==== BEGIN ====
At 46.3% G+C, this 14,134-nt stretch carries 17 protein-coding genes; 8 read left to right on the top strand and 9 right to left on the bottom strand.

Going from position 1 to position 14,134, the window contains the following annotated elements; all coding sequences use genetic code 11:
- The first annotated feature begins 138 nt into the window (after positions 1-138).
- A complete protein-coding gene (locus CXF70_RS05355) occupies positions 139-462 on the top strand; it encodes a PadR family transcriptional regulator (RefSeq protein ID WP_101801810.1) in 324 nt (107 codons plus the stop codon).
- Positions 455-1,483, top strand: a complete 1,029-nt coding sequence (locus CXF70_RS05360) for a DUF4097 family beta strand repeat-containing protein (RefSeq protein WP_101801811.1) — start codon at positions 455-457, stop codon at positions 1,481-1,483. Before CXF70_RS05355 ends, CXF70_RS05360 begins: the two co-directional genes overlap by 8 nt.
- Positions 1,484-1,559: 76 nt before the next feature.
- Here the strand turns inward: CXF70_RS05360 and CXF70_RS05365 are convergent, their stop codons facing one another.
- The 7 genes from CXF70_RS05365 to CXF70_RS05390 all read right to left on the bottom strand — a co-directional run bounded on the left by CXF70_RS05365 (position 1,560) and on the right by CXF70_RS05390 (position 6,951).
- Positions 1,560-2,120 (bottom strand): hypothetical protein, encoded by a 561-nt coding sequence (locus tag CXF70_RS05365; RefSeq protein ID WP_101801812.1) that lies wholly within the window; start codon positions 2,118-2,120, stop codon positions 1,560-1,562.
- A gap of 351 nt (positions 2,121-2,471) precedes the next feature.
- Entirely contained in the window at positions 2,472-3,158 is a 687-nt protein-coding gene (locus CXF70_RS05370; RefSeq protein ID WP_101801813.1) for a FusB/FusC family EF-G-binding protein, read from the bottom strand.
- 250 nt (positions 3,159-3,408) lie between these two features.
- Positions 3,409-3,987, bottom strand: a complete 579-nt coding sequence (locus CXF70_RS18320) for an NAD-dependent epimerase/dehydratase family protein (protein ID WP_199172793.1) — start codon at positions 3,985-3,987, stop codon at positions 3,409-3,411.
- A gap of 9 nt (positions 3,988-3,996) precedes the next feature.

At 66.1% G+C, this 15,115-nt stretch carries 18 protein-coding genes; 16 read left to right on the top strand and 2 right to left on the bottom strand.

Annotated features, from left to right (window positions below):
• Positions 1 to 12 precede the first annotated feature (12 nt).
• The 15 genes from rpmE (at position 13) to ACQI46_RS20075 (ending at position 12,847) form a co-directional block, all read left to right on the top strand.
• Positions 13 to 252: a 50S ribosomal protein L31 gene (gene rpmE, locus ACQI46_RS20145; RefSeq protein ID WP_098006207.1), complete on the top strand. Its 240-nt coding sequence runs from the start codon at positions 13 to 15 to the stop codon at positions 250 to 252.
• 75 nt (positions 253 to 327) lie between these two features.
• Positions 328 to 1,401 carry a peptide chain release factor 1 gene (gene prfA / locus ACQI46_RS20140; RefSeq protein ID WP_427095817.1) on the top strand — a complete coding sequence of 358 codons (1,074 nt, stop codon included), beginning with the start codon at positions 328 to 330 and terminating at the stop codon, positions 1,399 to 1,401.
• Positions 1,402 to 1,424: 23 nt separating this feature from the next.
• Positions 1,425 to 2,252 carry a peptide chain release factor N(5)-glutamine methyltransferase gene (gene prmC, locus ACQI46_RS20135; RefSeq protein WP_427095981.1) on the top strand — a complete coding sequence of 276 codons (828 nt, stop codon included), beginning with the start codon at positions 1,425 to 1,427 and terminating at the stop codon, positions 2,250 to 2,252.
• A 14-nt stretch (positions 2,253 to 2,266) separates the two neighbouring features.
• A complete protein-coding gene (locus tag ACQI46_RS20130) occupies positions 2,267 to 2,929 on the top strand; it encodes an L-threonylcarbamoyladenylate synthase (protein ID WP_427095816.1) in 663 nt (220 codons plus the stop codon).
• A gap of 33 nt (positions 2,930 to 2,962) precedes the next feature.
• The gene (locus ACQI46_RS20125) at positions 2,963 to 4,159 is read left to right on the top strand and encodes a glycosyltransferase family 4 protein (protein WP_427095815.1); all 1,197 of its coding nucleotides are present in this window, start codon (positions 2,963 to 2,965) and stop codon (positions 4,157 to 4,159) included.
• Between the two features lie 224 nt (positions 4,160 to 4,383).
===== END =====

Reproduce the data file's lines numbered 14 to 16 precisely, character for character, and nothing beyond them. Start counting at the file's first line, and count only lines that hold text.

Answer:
- A gap of 9 nt (positions 3,988-3,996) precedes the next feature.

At 66.1% G+C, this 15,115-nt stretch carries 18 protein-coding genes; 16 read left to right on the top strand and 2 right to left on the bottom strand.

Annotated features, from left to right (window positions below):